Skip to Content
Miguel Sarzosa

Miguel Sarzosa

Assistant Professor of Economics
Economics

Education

Ph.D. Economics, University of Maryland
M.Sc. Economics for Development, University of Oxford
B.A. Economics, Universidad de los Andes

Miguel is an Assistant Professor of Economics at Purdue University. He received his Ph.D. in 2015 from the University of Maryland - College Park.

Miguel's research fields are applied microeconomics and labor economics. In particular, the estimation of the effects cognitive and non-cognitive skills have on social behaviors. His main research focuses on the effect skill endowments have on in-school victimization and workplace discrimination.

 

  • boy crying at school

    Bullying in school hampers skill development, healthy adulthood

    Kids who experience bullying are victims of injury or discomfort from peer teasing, harassment, and physical abuse. While some costs of bullying – school absenteeism, suicidal thoughts and actions – have been documented, little research has been done on the two-way relationship between bullying and skill accumulation in children. Miguel Sarzosa, an assistant professor of economics at Purdue University, finds that victimization depletes an average middle school child’s non-cognitive skills by 40 percent. This skill depletion causes the child to become 34 percent more likely to experience bullying again.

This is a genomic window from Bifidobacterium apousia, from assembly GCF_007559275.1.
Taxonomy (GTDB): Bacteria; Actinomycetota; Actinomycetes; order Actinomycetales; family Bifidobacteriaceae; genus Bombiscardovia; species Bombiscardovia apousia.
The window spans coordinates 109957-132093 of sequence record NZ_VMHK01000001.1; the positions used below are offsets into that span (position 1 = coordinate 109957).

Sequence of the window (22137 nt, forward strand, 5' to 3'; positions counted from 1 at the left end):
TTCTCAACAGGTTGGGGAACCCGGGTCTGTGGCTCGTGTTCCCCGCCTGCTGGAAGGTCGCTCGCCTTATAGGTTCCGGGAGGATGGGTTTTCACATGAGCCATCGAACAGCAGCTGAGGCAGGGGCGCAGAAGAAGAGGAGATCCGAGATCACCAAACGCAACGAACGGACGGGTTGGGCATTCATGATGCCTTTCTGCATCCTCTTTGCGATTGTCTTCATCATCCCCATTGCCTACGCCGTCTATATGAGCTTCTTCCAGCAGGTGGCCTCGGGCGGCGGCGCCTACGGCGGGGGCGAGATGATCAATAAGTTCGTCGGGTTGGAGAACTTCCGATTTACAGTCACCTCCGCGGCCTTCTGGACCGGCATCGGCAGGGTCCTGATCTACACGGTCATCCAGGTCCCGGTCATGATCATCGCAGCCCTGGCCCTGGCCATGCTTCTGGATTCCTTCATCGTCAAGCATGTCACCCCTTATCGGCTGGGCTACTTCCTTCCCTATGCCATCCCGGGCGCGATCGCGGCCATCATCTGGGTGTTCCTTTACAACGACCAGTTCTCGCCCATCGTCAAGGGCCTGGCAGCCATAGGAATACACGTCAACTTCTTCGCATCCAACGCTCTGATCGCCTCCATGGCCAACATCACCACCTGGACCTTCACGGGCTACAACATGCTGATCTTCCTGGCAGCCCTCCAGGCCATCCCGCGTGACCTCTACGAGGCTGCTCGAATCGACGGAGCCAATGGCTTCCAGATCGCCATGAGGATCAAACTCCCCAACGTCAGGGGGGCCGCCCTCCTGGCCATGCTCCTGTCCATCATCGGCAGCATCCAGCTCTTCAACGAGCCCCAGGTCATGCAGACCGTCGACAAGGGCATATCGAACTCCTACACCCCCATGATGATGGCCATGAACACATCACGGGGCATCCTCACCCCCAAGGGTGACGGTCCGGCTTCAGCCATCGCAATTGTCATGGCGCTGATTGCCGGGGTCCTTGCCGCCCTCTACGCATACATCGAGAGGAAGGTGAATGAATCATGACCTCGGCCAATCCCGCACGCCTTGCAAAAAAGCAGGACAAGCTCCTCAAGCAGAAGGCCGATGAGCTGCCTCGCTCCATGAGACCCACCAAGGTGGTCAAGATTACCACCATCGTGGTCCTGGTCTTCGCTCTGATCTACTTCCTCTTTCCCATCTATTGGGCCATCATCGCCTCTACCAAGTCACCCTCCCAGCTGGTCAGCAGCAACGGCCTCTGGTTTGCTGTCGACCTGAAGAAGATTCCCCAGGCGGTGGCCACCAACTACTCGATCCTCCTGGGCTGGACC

Full story: Bullying in school hampers skill development, healthy adulthood

Contact

msarzosa@purdue.edu
Office: KRAN 335

Quick links

Personal website

Area(s) of Expertise

Labor Economics, Latent Factor Models, Applied Econometrics, Cognitive Skills